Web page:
The Beginning
    On the night of July 7, 1892 – the same day he heard that Rizal had been exiled to Dapitan – Bonifacio met his friends secretly, at a house on Azcarraga Street (now Claro M. Recto) in Tondo. Together with his two friends Ladislao Diwa and Teodoro Plata, he formed the first triangle of a secret society which bore the initials K.K.K. The three letters stood for Kataastaasan Kagalang-galang na Katipunan nang manga Anak nang Bayan, or Katipunan
    Instead of using the old Spanish spelling of the letter “c,” Bonifacio used the Tagalog spelling of “k.” Rizal had suggested the change in an article published two years earlier in the newspaper La Solidaridad. The “k,” pronouched ka, was based on the ancient Tagalog script (I). The letter “K” symbolizes revolt by bringing forth into attention that the Filipino culture existed before Spanish hegemony.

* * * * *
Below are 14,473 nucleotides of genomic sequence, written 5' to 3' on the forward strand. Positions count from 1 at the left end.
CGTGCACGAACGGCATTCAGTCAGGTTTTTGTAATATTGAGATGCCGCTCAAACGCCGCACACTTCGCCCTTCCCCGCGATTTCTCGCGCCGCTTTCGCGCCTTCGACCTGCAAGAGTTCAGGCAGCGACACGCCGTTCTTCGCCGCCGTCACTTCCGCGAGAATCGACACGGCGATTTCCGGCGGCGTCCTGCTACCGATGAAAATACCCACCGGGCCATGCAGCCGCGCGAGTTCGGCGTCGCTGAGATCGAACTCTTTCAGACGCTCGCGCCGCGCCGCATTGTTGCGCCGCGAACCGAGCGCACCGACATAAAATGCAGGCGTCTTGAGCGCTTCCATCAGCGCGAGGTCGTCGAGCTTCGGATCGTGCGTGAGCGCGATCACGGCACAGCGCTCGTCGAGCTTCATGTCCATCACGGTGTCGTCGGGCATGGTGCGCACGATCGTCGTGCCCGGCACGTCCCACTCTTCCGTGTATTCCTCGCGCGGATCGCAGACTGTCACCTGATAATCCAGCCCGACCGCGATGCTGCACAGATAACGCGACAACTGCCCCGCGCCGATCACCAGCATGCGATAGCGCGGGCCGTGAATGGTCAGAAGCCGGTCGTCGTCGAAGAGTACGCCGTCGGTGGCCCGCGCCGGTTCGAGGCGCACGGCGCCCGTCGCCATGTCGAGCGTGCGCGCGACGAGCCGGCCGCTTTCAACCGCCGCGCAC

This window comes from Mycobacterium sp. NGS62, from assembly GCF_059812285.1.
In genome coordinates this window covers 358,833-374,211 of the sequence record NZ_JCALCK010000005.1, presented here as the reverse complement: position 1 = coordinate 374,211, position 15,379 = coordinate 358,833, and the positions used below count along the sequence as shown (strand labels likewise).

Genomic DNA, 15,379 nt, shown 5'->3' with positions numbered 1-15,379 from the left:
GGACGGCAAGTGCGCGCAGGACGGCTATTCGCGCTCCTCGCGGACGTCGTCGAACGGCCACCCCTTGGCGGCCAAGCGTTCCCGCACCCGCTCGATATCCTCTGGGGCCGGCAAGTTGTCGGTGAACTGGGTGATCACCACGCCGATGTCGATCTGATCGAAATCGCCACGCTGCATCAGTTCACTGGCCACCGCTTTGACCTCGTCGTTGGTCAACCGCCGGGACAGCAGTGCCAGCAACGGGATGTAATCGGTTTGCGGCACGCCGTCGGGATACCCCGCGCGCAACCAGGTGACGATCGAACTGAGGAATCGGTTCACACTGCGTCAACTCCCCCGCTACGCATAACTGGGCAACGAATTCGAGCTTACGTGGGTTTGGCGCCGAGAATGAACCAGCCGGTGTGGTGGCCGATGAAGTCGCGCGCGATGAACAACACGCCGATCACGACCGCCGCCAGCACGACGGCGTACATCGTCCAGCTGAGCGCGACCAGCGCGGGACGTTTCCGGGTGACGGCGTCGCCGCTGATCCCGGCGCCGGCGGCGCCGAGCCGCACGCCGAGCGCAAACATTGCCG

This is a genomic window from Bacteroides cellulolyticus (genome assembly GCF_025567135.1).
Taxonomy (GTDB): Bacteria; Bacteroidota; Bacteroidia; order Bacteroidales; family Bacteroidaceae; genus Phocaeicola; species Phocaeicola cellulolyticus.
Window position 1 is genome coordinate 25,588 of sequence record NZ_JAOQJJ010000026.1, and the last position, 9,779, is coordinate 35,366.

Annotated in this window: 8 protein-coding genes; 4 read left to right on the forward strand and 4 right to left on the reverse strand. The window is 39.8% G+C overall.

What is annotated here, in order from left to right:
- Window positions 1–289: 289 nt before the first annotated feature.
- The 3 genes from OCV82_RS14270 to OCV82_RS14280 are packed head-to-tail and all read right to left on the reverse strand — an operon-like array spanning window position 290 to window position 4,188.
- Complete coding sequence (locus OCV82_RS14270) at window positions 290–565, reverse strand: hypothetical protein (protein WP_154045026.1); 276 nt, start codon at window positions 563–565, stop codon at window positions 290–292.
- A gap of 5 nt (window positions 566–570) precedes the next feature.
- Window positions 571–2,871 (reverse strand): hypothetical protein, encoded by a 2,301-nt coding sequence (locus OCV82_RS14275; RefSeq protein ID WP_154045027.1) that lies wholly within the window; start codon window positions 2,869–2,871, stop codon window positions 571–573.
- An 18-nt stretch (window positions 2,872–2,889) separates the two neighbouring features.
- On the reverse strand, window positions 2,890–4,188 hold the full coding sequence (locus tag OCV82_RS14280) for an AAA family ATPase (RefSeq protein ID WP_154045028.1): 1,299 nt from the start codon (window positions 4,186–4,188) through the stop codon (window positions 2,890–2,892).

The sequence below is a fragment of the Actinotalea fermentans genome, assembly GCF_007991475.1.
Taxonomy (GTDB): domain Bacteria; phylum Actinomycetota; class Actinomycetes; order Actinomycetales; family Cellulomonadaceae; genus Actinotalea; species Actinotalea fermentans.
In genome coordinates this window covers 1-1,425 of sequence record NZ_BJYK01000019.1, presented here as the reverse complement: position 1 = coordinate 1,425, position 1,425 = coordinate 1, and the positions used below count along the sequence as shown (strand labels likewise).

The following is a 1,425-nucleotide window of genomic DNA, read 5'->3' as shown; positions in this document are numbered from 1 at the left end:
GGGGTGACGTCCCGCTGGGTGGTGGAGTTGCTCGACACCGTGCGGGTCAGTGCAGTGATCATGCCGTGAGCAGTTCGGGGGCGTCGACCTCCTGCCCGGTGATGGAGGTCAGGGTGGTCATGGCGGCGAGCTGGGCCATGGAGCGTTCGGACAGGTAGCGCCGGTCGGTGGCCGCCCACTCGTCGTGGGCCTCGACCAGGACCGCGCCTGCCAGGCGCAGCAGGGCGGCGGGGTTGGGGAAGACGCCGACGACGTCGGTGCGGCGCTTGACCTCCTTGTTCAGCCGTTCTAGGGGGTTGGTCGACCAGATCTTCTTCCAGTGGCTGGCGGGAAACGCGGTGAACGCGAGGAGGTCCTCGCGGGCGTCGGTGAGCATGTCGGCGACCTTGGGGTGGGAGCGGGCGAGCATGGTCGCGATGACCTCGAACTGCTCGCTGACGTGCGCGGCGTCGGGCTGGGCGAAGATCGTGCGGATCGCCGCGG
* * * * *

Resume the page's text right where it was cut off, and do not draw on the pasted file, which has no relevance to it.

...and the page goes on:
“Katipuneros” : Symbologists
    The Katipunan thrived as an underground society through the use of secret codes and passwords. Keeping secrets from the Spaniards during those times was very difficult. To keep the whole organization from being discovered, Katipunan employed the triangle method: a system of enlistment wherein a recruiter would ask only two members to join. Only the recruiter would know the names of both recruits while the recruits would not each other. Thus, the organization is encapsulated into three-man units and a direct command chain resulting to a very efficient personnel management.
    Though some members were middle class, the Katipunan membership is dominantly from the poor and working classes, thus its membership grew to the thousands.
    The Katipunan had three aims: